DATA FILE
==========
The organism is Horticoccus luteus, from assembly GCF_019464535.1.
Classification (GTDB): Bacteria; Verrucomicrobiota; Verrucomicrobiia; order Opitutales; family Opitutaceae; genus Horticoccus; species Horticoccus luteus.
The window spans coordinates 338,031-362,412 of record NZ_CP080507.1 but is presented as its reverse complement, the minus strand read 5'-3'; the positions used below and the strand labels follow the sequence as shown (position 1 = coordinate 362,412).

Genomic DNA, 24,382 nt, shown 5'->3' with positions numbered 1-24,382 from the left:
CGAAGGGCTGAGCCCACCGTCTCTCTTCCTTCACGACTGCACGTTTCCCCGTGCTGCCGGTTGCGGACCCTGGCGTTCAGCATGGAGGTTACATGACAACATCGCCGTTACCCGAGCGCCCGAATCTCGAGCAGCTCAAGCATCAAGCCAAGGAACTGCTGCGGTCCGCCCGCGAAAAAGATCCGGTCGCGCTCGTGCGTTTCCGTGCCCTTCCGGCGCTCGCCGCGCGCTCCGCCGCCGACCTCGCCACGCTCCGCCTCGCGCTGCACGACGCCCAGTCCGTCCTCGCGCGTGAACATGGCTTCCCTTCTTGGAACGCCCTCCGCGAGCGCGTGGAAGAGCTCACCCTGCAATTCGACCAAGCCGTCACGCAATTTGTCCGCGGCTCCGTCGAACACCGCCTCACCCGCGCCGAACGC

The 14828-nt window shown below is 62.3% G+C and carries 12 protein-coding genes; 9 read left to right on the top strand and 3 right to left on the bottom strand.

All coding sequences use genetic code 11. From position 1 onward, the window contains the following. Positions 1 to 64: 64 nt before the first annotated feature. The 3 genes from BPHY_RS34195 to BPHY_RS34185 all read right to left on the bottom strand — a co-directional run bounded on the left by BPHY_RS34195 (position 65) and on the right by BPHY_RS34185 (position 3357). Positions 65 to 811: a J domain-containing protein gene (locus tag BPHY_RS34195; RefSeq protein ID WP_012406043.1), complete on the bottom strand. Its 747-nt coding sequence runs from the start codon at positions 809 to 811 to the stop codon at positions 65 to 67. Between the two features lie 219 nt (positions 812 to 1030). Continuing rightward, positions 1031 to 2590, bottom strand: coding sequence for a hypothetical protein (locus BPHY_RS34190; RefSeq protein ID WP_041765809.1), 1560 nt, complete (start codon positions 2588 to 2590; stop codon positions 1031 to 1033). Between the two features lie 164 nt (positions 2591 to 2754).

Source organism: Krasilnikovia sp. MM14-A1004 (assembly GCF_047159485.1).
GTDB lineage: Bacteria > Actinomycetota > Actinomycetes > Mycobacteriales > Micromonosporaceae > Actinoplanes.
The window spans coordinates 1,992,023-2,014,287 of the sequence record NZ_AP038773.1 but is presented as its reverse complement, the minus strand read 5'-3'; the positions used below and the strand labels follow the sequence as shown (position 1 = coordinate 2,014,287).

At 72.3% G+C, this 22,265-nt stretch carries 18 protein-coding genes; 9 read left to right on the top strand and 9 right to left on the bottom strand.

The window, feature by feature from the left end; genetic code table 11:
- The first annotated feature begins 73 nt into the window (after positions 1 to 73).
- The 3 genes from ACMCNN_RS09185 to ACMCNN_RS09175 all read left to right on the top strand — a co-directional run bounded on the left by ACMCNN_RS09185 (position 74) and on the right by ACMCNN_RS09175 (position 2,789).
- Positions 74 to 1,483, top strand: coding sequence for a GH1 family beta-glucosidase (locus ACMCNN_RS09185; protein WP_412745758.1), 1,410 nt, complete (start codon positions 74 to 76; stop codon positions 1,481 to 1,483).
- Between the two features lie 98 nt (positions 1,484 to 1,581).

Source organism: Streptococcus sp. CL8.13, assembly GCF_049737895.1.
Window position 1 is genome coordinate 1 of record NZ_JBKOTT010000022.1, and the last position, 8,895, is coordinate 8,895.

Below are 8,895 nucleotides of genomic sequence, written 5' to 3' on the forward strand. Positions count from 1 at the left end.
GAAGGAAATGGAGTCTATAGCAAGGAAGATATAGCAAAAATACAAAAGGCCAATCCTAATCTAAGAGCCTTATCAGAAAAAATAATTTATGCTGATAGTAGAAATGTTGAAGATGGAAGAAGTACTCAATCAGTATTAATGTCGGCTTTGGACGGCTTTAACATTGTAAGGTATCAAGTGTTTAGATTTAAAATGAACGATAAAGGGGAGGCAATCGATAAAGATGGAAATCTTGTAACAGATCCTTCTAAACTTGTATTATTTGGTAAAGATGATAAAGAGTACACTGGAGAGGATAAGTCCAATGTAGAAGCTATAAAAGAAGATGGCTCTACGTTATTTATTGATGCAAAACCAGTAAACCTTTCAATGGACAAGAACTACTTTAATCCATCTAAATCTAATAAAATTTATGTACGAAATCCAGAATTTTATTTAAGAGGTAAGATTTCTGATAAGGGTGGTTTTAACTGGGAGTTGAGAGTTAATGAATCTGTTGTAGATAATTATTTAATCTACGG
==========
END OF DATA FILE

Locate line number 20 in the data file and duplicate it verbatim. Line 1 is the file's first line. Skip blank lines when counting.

GAAGGAAATGGAGTCTATAGCAAGGAAGATATAGCAAAAATACAAAAGGCCAATCCTAATCTAAGAGCCTTATCAGAAAAAATAATTTATGCTGATAGTAGAAATGTTGAAGATGGAAGAAGTACTCAATCAGTATTAATGTCGGCTTTGGACGGCTTTAACATTGTAAGGTATCAAGTGTTTAGATTTAAAATGAACGATAAAGGGGAGGCAATCGATAAAGATGGAAATCTTGTAACAGATCCTTCTAAACTTGTATTATTTGGTAAAGATGATAAAGAGTACACTGGAGAGGATAAGTCCAATGTAGAAGCTATAAAAGAAGATGGCTCTACGTTATTTATTGATGCAAAACCAGTAAACCTTTCAATGGACAAGAACTACTTTAATCCATCTAAATCTAATAAAATTTATGTACGAAATCCAGAATTTTATTTAAGAGGTAAGATTTCTGATAAGGGTGGTTTTAACTGGGAGTTGAGAGTTAATGAATCTGTTGTAGATAATTATTTAATCTACGG